10 Rules for Responding to Pandemics

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10 Rules for Responding to Pandemics

Transcript Of 10 Rules for Responding to Pandemics

10 Rules for Responding to Pandemics
Learning from Michigan's COVID-19 Experience

BY MICHAEL VAN BEEK

Introduction

The COVID-19 pandemic is one of the most significant policy concerns Michigan has faced. It will likely be a foremost issue for the foreseeable future too. While there is still much we do not know about this coronavirus and the impact of the state’s response, there are still important lessons from our pandemic experience in 2020 and beyond.
One thing we learned is that politicians apparently feel no obligation to follow pandemic plans already developed by health care experts and state officials. These plans were prepared for exactly the type of threat COVID-19 posed, yet public officials threw them out the window and relied on new, ad hoc approaches.

Enacting novel policies on the fly that are effective is difficult, and it showed. Many of the dictates handed down from Lansing were legally questionable, confusing and even contradictory. This led to numerous policy reversals, legal challenges and even open defiance from within government itself, with local public officials announcing their unwillingness or inability to enforce some of the state’s orders.
Another lesson is that government officials tend to assume their policies are effective, no matter what the available evidence suggest. For instance, if a policy was aimed at reducing positive case counts but the numbers continued to rise, government officials would explain that this must mean the public was

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not complying with the rules. Little evidence, if any, suggested compliance levels were low. Nevertheless, politicians and bureaucrats tended to assume virtually every action they took, no matter the result, was proper and effective.
COVID-19 policies intervened in Michiganders’ private lives in unprecedented ways. They went so far as to define the “essential” needs of 10 million people and what activities and goods could be prohibited because they were not important enough. No sphere of life was spared — state officials intervened in economic, social, recreational, family and religious matters.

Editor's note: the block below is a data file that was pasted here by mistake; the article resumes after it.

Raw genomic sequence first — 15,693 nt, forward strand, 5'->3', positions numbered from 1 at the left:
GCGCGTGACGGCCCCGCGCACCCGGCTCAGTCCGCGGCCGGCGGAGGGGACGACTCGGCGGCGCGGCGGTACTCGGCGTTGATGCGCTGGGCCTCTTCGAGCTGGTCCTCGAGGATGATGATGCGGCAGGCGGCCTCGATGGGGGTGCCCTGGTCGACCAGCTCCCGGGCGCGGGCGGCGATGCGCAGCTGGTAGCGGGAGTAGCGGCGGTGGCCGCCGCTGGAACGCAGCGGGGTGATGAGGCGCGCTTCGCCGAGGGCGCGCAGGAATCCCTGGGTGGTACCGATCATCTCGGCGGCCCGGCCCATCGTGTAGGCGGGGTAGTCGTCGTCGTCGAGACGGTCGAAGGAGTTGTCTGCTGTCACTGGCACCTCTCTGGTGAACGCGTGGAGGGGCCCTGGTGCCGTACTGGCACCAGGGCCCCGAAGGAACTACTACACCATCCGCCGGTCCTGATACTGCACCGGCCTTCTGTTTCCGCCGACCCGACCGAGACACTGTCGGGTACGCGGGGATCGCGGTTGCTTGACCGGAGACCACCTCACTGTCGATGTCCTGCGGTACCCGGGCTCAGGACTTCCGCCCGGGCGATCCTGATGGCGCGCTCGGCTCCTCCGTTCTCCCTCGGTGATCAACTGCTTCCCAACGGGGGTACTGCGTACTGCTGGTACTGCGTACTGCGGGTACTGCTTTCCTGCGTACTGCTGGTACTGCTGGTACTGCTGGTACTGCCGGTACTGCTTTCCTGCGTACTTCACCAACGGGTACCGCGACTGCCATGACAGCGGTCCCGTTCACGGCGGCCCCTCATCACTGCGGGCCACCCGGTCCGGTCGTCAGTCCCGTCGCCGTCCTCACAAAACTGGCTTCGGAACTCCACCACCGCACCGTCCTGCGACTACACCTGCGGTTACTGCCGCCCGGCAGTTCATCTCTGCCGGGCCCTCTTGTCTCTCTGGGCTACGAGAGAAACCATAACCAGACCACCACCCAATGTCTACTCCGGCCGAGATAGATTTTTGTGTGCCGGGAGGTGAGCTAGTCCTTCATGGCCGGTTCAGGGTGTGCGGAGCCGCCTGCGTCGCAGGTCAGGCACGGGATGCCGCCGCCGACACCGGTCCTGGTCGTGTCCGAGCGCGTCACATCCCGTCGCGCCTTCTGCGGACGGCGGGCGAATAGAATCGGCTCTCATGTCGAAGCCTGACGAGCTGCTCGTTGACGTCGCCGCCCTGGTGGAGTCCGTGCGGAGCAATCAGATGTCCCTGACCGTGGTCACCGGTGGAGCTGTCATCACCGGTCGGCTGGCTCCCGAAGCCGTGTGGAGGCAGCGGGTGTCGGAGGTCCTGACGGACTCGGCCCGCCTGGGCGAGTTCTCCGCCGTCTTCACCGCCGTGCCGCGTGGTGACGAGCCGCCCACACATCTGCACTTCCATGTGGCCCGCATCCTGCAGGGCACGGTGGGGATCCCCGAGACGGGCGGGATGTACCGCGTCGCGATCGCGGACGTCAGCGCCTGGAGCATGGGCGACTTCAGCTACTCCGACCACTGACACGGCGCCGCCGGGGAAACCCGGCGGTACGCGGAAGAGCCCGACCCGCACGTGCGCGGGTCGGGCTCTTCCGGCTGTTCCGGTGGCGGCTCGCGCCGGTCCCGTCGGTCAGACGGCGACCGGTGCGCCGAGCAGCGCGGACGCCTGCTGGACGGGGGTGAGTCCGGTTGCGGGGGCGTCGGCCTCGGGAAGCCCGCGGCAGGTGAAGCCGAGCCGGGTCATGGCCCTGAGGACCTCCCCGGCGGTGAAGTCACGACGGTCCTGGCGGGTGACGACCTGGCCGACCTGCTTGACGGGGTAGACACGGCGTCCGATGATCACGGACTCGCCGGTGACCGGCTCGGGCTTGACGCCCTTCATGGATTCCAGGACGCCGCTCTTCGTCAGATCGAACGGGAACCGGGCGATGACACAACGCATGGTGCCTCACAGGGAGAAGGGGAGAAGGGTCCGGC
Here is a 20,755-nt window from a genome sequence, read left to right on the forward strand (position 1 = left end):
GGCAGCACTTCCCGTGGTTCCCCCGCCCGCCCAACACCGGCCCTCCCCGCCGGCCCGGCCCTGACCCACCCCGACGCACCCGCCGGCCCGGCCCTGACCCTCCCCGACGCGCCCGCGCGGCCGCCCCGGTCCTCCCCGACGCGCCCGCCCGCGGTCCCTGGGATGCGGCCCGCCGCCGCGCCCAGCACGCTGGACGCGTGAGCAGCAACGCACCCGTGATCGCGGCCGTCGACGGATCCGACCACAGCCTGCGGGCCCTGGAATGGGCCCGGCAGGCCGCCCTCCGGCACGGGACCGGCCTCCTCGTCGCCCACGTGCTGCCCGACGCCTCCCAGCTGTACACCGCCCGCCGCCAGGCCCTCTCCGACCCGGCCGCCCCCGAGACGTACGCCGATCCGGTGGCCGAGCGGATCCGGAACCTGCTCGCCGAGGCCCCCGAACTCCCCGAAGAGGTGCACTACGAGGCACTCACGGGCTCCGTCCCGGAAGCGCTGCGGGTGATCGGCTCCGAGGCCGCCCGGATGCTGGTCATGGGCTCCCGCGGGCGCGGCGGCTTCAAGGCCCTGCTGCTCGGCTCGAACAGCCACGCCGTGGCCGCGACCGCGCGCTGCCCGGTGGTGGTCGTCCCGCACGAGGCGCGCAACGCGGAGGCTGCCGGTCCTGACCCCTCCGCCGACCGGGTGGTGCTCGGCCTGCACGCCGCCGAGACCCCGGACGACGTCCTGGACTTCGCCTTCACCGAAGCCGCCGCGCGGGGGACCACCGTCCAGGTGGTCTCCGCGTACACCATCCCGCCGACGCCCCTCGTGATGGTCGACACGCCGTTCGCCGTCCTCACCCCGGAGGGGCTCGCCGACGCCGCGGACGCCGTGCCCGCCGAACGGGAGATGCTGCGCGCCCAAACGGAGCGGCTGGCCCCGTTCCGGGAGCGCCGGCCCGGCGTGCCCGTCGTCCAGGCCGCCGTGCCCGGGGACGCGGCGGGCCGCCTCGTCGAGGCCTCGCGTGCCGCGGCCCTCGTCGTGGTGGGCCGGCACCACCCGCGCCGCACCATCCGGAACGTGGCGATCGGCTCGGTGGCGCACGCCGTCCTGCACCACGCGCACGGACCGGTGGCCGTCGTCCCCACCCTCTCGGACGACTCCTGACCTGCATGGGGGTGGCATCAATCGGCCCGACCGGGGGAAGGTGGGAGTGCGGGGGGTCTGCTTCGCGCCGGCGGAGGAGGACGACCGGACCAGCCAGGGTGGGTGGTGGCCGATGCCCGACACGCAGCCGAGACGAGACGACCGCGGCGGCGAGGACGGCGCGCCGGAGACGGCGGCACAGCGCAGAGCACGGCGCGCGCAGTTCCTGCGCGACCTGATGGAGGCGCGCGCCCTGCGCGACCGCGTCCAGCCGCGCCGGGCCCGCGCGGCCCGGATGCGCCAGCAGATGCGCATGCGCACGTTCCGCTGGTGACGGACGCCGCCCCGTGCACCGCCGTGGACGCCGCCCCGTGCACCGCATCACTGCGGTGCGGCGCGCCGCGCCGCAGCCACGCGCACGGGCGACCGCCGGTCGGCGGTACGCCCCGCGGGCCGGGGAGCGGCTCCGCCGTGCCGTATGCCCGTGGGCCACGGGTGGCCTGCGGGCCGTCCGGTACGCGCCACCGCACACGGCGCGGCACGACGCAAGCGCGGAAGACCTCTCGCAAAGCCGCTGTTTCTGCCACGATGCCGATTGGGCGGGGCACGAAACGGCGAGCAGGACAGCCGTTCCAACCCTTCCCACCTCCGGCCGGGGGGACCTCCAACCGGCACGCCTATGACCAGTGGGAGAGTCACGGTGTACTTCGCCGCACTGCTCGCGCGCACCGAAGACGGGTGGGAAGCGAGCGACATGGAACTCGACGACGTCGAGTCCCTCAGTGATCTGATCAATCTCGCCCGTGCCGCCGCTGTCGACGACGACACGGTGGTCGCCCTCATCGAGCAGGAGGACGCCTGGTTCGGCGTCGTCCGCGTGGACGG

Establishing policy affecting broad swaths of the population through ad hoc, administrative rules is not ideal. It effectively enables state

officials, some of whom are not accountable to voters, to unilaterally dictate policy indefinitely. A prepared and thought-out, collaborative and transparent, comprehensive and consistent approach should be the goal. Standards of good governance require it, and it should be more effective for minimizing the public health threats posed by pandemics.
Following the 10 rules described below should help policymakers balance two vital interests: meeting the demands of mitigating a pandemic and protecting Michiganders’ constitutional rights. Some of the rules are rooted in longestablished ideas that are fundamental to our democratic system of governance. Others are based on lessons learned from the state’s initial response to COVID-19.

10 Rules for Pandemic Policies

Rule #1
The normal lawmaking process should determine pandemic policies
The state’s response to pandemics must be defined by the normal lawmaking process, where elected representatives propose bills and deliberately debate and vote on them. This means the governor works together with the Legislature to craft policies. This is what the Michigan Constitution requires and what the state Supreme Court affirmed when it ruled

Gov. Gretchen Whitmer’s use of indefinite emergency powers was unconstitutional.